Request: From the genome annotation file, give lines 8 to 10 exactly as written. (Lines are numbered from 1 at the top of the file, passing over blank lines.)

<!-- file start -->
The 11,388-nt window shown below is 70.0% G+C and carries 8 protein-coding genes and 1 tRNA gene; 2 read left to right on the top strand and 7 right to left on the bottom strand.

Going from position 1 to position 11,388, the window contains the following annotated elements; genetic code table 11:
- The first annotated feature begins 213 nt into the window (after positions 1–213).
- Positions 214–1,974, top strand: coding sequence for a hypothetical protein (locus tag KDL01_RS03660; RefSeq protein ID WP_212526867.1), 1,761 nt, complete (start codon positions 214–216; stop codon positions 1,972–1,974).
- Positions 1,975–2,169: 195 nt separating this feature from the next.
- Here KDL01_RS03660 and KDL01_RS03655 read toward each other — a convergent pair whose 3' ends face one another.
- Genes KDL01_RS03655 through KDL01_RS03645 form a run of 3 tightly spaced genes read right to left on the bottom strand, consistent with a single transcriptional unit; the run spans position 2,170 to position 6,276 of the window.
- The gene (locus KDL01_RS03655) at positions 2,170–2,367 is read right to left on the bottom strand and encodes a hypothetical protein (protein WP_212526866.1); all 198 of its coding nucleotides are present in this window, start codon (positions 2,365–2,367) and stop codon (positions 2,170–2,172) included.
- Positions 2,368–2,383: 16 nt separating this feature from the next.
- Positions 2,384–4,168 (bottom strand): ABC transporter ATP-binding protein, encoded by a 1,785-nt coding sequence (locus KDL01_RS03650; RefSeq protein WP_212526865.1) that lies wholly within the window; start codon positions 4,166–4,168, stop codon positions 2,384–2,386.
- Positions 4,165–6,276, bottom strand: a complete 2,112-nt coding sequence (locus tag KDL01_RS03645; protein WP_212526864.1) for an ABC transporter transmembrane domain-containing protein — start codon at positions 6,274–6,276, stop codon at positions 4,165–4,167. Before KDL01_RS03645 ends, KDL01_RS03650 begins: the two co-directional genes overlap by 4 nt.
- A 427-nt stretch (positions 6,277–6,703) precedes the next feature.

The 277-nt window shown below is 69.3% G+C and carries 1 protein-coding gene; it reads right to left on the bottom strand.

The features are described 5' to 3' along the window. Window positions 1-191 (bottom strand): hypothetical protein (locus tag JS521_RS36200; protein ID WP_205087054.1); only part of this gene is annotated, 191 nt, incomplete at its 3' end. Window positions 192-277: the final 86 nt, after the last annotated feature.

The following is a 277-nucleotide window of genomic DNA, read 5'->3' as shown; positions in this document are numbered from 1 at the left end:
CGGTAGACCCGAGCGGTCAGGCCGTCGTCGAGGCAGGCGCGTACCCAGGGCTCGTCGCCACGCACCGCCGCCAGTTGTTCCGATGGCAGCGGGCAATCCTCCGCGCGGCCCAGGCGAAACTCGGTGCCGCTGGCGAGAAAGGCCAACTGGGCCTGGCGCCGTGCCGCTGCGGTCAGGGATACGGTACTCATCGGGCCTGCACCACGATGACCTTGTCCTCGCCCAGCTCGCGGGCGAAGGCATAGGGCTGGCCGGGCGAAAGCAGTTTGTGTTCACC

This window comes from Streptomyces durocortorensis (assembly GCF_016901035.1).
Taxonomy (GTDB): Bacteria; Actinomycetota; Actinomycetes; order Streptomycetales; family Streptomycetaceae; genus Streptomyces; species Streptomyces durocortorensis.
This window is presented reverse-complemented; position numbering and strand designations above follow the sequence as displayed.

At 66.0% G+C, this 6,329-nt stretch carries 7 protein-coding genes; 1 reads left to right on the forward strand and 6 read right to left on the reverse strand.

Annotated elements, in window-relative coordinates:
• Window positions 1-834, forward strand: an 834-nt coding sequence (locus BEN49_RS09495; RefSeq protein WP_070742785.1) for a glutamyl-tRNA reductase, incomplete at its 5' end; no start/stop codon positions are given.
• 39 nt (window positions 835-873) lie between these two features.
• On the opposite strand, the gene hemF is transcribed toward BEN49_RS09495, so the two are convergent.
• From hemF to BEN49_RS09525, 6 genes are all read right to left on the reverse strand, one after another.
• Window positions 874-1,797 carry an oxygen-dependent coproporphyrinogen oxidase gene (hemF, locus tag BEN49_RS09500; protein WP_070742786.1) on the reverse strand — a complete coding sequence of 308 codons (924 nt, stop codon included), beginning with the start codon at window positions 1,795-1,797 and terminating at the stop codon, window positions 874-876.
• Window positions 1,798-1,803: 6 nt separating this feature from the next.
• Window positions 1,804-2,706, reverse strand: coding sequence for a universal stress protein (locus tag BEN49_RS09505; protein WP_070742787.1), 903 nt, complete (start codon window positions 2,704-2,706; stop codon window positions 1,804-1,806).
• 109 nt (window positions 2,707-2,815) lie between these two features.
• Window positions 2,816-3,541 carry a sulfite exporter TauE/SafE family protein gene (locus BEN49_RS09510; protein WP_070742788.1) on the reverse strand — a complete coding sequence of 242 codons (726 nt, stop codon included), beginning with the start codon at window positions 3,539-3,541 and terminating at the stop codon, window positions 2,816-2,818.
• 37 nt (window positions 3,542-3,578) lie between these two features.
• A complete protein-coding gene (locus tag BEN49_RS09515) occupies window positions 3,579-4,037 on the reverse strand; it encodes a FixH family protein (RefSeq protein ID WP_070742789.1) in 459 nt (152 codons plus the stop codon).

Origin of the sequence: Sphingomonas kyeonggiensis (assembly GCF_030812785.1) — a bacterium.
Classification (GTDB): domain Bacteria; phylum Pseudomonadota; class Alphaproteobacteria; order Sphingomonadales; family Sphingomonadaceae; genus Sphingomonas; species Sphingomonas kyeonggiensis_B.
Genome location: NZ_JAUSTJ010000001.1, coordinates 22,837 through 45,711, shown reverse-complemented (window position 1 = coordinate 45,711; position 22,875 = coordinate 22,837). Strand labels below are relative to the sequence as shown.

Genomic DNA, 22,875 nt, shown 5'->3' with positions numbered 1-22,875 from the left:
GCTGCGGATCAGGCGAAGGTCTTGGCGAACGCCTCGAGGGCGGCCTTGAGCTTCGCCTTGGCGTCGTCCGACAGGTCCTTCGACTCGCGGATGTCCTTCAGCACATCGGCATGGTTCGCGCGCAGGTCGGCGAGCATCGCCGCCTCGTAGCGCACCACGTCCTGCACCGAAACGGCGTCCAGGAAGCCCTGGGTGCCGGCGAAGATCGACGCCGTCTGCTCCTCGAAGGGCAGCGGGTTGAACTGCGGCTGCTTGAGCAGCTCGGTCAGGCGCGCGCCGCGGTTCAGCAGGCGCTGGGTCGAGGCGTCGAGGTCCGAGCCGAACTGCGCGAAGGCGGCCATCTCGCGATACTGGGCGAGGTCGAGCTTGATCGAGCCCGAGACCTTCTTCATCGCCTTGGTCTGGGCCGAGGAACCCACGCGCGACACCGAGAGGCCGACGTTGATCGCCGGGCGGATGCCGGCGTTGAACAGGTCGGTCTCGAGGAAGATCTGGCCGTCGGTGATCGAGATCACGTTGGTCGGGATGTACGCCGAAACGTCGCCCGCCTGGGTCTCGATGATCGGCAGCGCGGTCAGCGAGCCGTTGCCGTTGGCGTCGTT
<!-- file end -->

- The gene (locus KDL01_RS03655) at positions 2,170–2,367 is read right to left on the bottom strand and encodes a hypothetical protein (protein WP_212526866.1); all 198 of its coding nucleotides are present in this window, start codon (positions 2,365–2,367) and stop codon (positions 2,170–2,172) included.
- Positions 2,368–2,383: 16 nt separating this feature from the next.
- Positions 2,384–4,168 (bottom strand): ABC transporter ATP-binding protein, encoded by a 1,785-nt coding sequence (locus KDL01_RS03650; RefSeq protein WP_212526865.1) that lies wholly within the window; start codon positions 4,166–4,168, stop codon positions 2,384–2,386.